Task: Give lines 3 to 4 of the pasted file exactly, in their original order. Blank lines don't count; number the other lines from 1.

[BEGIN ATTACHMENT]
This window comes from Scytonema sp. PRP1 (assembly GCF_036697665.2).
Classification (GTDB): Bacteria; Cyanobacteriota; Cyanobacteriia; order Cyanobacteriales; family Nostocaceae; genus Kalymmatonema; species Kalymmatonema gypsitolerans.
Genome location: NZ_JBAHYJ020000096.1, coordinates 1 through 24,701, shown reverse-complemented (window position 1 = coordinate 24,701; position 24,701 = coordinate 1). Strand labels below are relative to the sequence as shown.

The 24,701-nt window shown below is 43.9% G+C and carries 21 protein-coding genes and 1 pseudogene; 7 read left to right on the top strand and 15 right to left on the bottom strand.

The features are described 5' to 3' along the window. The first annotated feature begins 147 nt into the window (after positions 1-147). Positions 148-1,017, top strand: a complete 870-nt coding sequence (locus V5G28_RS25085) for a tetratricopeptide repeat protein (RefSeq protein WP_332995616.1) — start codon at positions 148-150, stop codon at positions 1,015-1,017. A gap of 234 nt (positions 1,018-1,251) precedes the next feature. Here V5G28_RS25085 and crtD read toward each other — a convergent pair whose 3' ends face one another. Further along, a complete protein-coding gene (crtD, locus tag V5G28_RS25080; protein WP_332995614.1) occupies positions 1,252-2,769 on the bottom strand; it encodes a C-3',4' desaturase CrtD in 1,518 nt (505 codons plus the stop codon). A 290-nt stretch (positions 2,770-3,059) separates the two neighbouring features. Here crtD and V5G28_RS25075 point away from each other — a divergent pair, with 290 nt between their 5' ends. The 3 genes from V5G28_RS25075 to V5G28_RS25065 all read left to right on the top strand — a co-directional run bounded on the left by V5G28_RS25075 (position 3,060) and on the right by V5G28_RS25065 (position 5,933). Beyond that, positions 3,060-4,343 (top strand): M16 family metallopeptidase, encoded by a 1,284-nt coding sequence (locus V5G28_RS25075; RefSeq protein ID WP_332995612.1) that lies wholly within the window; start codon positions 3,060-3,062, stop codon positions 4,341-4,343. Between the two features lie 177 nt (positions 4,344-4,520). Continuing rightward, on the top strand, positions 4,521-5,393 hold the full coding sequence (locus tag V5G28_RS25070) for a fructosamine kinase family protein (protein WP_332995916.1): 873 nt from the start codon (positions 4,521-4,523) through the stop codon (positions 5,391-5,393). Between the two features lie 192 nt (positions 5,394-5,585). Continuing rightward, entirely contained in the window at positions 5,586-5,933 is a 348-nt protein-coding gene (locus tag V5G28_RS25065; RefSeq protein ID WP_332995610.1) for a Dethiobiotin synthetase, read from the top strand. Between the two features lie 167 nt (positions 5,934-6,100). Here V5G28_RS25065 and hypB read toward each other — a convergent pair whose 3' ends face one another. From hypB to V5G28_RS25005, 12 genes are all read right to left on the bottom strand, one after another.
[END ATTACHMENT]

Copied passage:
Genome location: NZ_JBAHYJ020000096.1, coordinates 1 through 24,701, shown reverse-complemented (window position 1 = coordinate 24,701; position 24,701 = coordinate 1). Strand labels below are relative to the sequence as shown.

The 24,701-nt window shown below is 43.9% G+C and carries 21 protein-coding genes and 1 pseudogene; 7 read left to right on the top strand and 15 right to left on the bottom strand.